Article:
All quite true, but no, Carl Icahn, George Soros and Warren Buffett are not “insiders” on this one — that was just a way to give you an idea of the type of investor he says he follows. And, to be fair, Trishield Capital is a reasonably high-profile hedge fund at the moment considering its tiny size (their 13F-reported portfolio is only about $75 million) — they specialize in distressed investments and “special situations” and they had a great year last year. They reportedly had about a 15% net return in 2014, which puts them in a lot of “top ten” lists for hedge fund returns as long as you segment by size or strategy (the S&P returned 12.5% for the year, just for comparison’s sake).
And yes, this “secret” stock is one of their largest holdings — the stock is J.G. Wentworth (JGW), which you might know from their “cash now” ads. They are a cash buyer of structured payment streams, so they got their start with buying stuff like lottery winnings and lawsuit settlement payments (where you might earn $10,000 a year for ten years, for example, but be willing to take less in order to get the “cash now”). They’ve diversified over the years to buying pretty much any kind of structured payment, including annuities, and they say they’re the leading “purchaser of future payments.”
I don’t know what the economics of this are like, but presumably those who have ongoing lawsuit settlement payments or annuities and are in some urgent need for cash are not necessarily the same people who could easily borrow that cash against their future income from some presumably lower-cost source, like a bank, so there will presumably always be a market for this kind of service as long as it’s not regulated away.
And JGW is indeed diversifying — they’ve consolidated their niche a little bit over the years, notably by buying Peachtree Capital in 2011, and they have recently begun offering more financial services through their direct marketing channels (including, yes, loans and those Visa prepaid cash cards). The company has been around and in this business since the early 1990s, but they went through bankruptcy in the financial crisis because they couldn’t get financing (no one would buy their structured settlement securities at reasonable prices), got a private equity sponsor and broadened their base of funding partners for future securitizations to help avoid that kind of problem in the future, and finally went public about a year and a half ago. The stock has not been strong — the IPO was a disappointment, pricing at $14 instead of the expected $20 and dipping down almost immediately, and though it did bump up to near $20 for a little while it’s been a steady year of bumping down ever since and now trades right around $10.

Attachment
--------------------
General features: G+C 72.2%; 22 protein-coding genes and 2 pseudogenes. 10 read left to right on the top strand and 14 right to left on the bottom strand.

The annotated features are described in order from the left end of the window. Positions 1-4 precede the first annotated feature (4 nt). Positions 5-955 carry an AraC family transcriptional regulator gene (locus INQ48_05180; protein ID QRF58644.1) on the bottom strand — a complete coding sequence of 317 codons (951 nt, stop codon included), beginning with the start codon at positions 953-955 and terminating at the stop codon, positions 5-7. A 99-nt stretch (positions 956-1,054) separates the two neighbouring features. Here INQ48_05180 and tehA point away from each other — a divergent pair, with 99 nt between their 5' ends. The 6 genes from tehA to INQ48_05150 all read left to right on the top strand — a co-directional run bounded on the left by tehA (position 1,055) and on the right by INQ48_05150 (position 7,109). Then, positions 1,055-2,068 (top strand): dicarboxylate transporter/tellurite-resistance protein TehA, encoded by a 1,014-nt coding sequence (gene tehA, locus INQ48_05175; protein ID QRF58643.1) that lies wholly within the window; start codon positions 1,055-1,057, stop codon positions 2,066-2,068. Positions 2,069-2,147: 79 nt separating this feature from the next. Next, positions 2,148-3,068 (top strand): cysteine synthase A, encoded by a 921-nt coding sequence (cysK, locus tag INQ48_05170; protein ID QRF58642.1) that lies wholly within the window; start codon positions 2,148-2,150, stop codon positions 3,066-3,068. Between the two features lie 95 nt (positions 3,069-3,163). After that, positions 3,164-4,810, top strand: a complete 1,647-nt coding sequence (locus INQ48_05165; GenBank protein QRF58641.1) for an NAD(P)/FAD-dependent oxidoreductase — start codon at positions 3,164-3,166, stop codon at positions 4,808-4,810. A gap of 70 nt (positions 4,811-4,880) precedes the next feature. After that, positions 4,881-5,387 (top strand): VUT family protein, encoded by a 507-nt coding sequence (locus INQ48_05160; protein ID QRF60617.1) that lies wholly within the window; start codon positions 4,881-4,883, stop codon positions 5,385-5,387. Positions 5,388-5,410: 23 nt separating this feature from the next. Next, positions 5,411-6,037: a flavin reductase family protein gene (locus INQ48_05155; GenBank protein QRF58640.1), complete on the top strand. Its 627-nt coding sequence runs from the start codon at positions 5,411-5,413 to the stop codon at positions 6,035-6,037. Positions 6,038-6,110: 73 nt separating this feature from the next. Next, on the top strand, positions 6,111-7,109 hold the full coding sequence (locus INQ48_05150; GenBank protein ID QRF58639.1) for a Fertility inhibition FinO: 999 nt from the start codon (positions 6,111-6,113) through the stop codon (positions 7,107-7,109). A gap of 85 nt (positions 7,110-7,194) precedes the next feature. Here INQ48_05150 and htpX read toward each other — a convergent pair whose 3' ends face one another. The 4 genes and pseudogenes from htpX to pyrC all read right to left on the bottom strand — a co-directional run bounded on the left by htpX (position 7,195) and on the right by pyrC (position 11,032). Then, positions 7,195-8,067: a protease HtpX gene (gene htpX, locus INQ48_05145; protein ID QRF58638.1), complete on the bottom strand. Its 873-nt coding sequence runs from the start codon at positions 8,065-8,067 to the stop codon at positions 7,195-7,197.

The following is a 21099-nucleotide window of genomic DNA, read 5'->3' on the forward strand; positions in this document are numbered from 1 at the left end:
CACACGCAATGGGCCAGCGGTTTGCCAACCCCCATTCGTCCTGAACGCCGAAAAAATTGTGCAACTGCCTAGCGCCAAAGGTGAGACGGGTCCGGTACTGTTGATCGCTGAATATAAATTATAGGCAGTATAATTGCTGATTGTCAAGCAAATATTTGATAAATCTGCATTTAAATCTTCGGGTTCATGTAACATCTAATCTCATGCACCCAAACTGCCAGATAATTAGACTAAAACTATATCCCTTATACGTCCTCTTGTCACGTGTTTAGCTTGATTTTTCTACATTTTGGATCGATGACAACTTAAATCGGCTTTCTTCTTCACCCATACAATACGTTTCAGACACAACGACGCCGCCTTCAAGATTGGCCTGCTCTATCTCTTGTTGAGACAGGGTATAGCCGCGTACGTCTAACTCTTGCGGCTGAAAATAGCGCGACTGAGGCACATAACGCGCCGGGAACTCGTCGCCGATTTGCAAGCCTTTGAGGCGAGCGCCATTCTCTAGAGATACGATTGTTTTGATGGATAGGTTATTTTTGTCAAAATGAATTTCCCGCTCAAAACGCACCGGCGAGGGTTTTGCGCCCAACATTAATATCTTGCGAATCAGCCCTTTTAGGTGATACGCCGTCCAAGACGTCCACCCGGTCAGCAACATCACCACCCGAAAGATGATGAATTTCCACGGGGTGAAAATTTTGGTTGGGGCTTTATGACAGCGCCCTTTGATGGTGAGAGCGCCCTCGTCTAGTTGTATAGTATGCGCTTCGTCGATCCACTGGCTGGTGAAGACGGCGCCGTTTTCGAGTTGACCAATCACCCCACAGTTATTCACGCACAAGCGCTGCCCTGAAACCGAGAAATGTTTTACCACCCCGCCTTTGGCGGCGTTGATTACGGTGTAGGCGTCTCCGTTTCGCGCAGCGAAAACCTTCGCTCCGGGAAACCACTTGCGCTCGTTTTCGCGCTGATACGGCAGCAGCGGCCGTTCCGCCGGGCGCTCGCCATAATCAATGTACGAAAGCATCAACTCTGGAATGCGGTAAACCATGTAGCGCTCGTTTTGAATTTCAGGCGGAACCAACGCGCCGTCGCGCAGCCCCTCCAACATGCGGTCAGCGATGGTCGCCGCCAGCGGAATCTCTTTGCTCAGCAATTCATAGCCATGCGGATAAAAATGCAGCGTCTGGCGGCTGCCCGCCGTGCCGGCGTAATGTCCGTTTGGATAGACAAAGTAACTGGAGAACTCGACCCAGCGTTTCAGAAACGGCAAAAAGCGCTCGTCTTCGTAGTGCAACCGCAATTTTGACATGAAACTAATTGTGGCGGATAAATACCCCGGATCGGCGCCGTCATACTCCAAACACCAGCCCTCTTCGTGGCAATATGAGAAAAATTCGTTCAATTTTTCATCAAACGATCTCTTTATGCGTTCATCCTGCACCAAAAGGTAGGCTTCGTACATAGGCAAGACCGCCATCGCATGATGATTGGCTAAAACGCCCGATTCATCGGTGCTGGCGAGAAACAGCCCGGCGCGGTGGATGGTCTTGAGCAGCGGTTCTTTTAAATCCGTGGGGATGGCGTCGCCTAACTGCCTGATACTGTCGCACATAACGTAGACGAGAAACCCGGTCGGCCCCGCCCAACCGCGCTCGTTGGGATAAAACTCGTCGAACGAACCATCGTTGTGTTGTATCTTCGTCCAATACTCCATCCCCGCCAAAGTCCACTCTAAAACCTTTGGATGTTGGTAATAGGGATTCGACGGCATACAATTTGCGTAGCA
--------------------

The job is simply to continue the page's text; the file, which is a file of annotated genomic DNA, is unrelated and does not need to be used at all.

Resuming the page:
It’s a decent business as far as I can understand it, particularly because they’ve been able to package and sell their structured notes to institutional investors instead of just holding them and awaiting the continuing income stream, and they’re the only company with real scale that I can see, but they do have a super-voting structure of non-traded B shares that you don’t necessarily see when you look at the basic info on Yahoo Finance (the market cap is not really $140 million or so, as it appears in most quotes, it’s roughly twice that size). They are small, either way you slice it, and this is effectively a levered spread business — they “borrow” by securitizing the future income streams they buy, and they make money because they securitize them at a much lower interest rate than their effective cost when purchasing these structured income streams. This is also a wasting business, however, since these annuities and structured settlements end, so they have to keep buying more new streams of cash to keep growing… which is why they do so much marketing, lots of which appears to be on late-night or niche-channel cable TV (the stuff you’re reduced to watching, I suppose, if you’re stuck on the couch all day and living off of a medical malpractice settlement).
I have to admit that I do not understand the nuts and bolts of this business very well — structured settlements themselves can be complex, and when you securitize them and have to create some sort of accounting representation of that income it’s not necessarily a common-sense picture that’s easy to quickly comprehend. They use terms like total receivables and adjusted net income, which is code for “I can’t figure this out in 20 minutes,” so I will leave it to you to check out the company, let us know if it you find it interesting, and share your opinions if you’ve got any — just don’t put too much stock in the “normal” reported numbers like earnings per share.
Oh, and if you’re interested in that diversification that Bill Patalon is putting a lot of stock in generating some revenue growth for them, you can also check out the white paper that the company commissioned on this — it’s available here (just remember that J.G. Wentworth paid for it). I’d agree that this is a promising growth avenue, since people who need quick cash from selling settlements are probably a rich trove of customers for other probably high-profit or high-fee financial services, but it seems likely that interest rate spreads between what they can offer to annuity sellers and what they have to pay to borrow that up-front capital (when they securitize) will continue to have a much larger impact on their cash earnings. That’s all I can tell you — Private Briefing thinks JGW might climb by 200% or more, and I find their financials somewhat inscrutable… if you think there’s something that makes digging into this quagmire of information compelling or valuable, let us know with a comment below. Thanks!